If there is a royal family of potters in North Carolina, Ben Owen III is the crown prince. Like many of the young potters in the area, he studied ceramics in college, earning his degree from EastCarolinaUniversity. But he also learned from his grandfather, Ben Owen, perhaps the most famous North Carolina potter of his generation. Ben III was eight when his grandfather started taking him out to the shop to show him how to throw pots.




             Pots were everywhere in the Owen Family’s home. Over time, little Ben learned the history of each one. Many bore the stamp of Jugtown, where his grandfather began working in 1923, when he was 18. At the time, the old stoneware shops in the area were closing. Cheap industrial wares had shrunk the market until only a demand for whiskey jugs kept potters in business. With prohibition in 1920, that outlet dried up as well. But Jacques and Juliana Busbee, Raleigh natives, figured they could sell North Carolina pots in a shop they operated in Greenwich Village, New York.




            The Busbees opened Jugtown outside Seagrove and hired young potters like Ben Owen, who were willing to try the new shapes that the Busbees believed were key to building a new clientele. They took Owen to museums in New York and WashingtonD.C., and gave him sketches, pictures and pieces of Oriental pottery to imitate. They introduced new glazes, including “Chinese blue,” which became a favorite of collectors. Soon, Oriental shapes and glazes became part of the local idiom. Jugtown remains a rustic mecca today. Buses pull into the lot daily, unloading tourists who browse a small museum and a shop. Vernon Owens, Ben III’s distant cousin, owns the pottery with his wife, Pam. (One branch of the family added an s to the surname.) True to the tradition, they create a variety of utilitarian stoneware.




            Jugtown survived because the Busbees fundamentally changed the market. Their customers considered their purchase art, not merely necessities of everyday life. Ben III’s shop reflects that shift; vases, some glazed with his version of Chinese blue, sit atop pedestals illuminated by track lighting. It’s as modern an art gallery as in Soho.




            Over two days, the firing behind the store becomes a leisurely social event. Taylor Haynes, world traveler, furniture designer and friend, takes some stoking shifts. LoriAnn, Owen’s wife, keeps plenty of cold water on hand to quench the stokers’ thirst. Owen’s father, Wade, who runs a cattle farm, drops by to tell a few tales. His mother, Shirley, brings dishes from a cookbook she’s writing. Customers wander out to ask questions about the kiln and recall watching Owen’s grandfather turn pottery on a wheel decades ago.




             By 2 p.m. on the second day, the pyrometer reads 2,206 degrees. Owen will hold the first chamber of the kiln between 2,300 and 2,500 degrees for the next six hours, a technique called soaking. “You get a lot of colors and effects in the glaze by soaking it,” he adds. If he soaks the pots for too long, the glazes will run. If he doesn’t soak them long enough, they may not develop the colors he wants. Nearly four hours later, Owen peers through the firebox, checking the first row of pots. Before pyrometers, his grandfather checked a kiln’s temperature by monitoring the changing color of the flame at high heat. He also watched the glazes on pots near the firebox, something Owen still does.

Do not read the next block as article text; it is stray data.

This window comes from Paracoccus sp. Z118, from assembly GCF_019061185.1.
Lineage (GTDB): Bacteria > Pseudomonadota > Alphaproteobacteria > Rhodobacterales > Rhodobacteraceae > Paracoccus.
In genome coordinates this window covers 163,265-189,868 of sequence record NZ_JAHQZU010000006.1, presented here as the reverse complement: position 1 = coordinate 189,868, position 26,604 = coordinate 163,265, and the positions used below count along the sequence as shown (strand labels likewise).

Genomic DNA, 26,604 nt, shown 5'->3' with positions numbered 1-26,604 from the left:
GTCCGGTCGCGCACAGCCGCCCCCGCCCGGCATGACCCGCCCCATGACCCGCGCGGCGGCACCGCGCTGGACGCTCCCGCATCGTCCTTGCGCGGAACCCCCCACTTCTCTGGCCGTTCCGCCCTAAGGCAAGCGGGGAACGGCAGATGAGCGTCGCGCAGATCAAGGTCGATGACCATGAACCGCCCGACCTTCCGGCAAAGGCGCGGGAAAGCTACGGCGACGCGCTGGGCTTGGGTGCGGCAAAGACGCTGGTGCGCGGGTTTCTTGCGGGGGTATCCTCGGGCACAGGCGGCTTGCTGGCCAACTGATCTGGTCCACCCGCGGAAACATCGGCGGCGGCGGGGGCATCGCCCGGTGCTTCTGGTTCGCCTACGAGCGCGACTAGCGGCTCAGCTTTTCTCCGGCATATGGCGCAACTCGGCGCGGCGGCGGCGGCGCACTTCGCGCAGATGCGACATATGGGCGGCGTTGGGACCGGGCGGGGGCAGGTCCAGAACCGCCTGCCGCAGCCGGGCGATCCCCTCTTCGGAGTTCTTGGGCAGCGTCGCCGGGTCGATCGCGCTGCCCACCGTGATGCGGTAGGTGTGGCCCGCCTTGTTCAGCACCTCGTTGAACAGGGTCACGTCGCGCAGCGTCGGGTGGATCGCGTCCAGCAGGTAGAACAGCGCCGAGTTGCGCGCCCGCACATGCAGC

Two hours later, he decides to raise the temperature to 2,400 degrees, by feeding more wood to the fire. As the pyrometer clicks higher and higher, friends and family count up- 2,397….2,398…2,399…At 8:01 p.m., the pyrometer reads 2,400 degrees. Owen and Haynes seal the first chamber, then move to the rear of the kiln and begin stoking the back chamber. As they do, flames shoot from ports in the roof and from the chimney. The heat from the open firebox and the exertion are such that Owen sweats despite the cool night air. “It’s kind of like taming a dragon,” he says during a break. “The kiln wants to shoot all this flame out, and you’ve got to control it.” By 9:55 p.m. the dragon has been domesticated. Cones in the kiln are bent to Owen’s satisfaction. He and Hynes close the ports and contemplate on catching up on missed sleep.




            When Owen unloads the kiln three days later, the results will be mixed. Several vases crack as he brings them out. Overall, though, he figures the loss at less then 10 percent, considerably better than one earlier firing when he lost about half his wares. “Every firing is a learning session for the next one,” he says.




            His pots pay homage to the Oriental shapes that his grandfather made part of the North Carolina tradition, but they also show influences from Owen’s college studies and his travels in Japan. He has made his peace with modern amenities. He supplements wood firings with a gas kiln. And he throws some pots using premixed porcelain, a whiter clay, with glazes that yield vibrant blues, coppers and greens. “There is change,” he observes, “within a tradition.”


Rising early on a gray morning, I drive two and a half hours into the foothills of western North Carolina to meet Burlon Craig at his home in Cat Square Road near Hickory. When I pull up, the door to his shop is open and I see Craig hunched over an electric wheel. He is cranky this morning. His right leg-the leg that held his weight while kicking a treadle wheel all those years- is bothering him. He’s got pots to make and little time for chat, but he agrees to talk while he works.